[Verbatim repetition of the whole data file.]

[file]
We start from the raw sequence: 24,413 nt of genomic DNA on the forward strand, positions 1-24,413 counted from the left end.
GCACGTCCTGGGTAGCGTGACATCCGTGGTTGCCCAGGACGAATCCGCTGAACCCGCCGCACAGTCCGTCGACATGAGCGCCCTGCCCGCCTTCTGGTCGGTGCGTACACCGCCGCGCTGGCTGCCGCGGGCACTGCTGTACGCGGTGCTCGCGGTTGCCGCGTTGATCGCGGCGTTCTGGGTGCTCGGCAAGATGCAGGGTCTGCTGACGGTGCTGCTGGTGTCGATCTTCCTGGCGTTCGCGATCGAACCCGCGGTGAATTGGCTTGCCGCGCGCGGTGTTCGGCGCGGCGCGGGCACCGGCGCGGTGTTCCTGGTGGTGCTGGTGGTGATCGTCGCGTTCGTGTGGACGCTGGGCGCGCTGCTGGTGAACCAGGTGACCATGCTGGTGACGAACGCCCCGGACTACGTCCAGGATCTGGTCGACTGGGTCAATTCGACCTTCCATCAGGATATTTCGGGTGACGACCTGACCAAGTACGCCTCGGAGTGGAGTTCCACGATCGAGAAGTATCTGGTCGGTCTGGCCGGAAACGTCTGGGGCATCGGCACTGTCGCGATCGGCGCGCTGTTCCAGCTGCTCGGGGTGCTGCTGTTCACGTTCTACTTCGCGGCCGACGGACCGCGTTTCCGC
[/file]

We start from the raw sequence: 24,413 nt of genomic DNA on the forward strand, positions 1-24,413 counted from the left end.
GCACGTCCTGGGTAGCGTGACATCCGTGGTTGCCCAGGACGAATCCGCTGAACCCGCCGCACAGTCCGTCGACATGAGCGCCCTGCCCGCCTTCTGGTCGGTGCGTACACCGCCGCGCTGGCTGCCGCGGGCACTGCTGTACGCGGTGCTCGCGGTTGCCGCGTTGATCGCGGCGTTCTGGGTGCTCGGCAAGATGCAGGGTCTGCTGACGGTGCTGCTGGTGTCGATCTTCCTGGCGTTCGCGATCGAACCCGCGGTGAATTGGCTTGCCGCGCGCGGTGTTCGGCGCGGCGCGGGCACCGGCGCGGTGTTCCTGGTGGTGCTGGTGGTGATCGTCGCGTTCGTGTGGACGCTGGGCGCGCTGCTGGTGAACCAGGTGACCATGCTGGTGACGAACGCCCCGGACTACGTCCAGGATCTGGTCGACTGGGTCAATTCGACCTTCCATCAGGATATTTCGGGTGACGACCTGACCAAGTACGCCTCGGAGTGGAGTTCCACGATCGAGAAGTATCTGGTCGGTCTGGCCGGAAACGTCTGGGGCATCGGCACTGTCGCGATCGGCGCGCTGTTCCAGCTGCTCGGGGTGCTGCTGTTCACGTTCTACTTCGCGGCCGACGGACCGCGTTTCCGC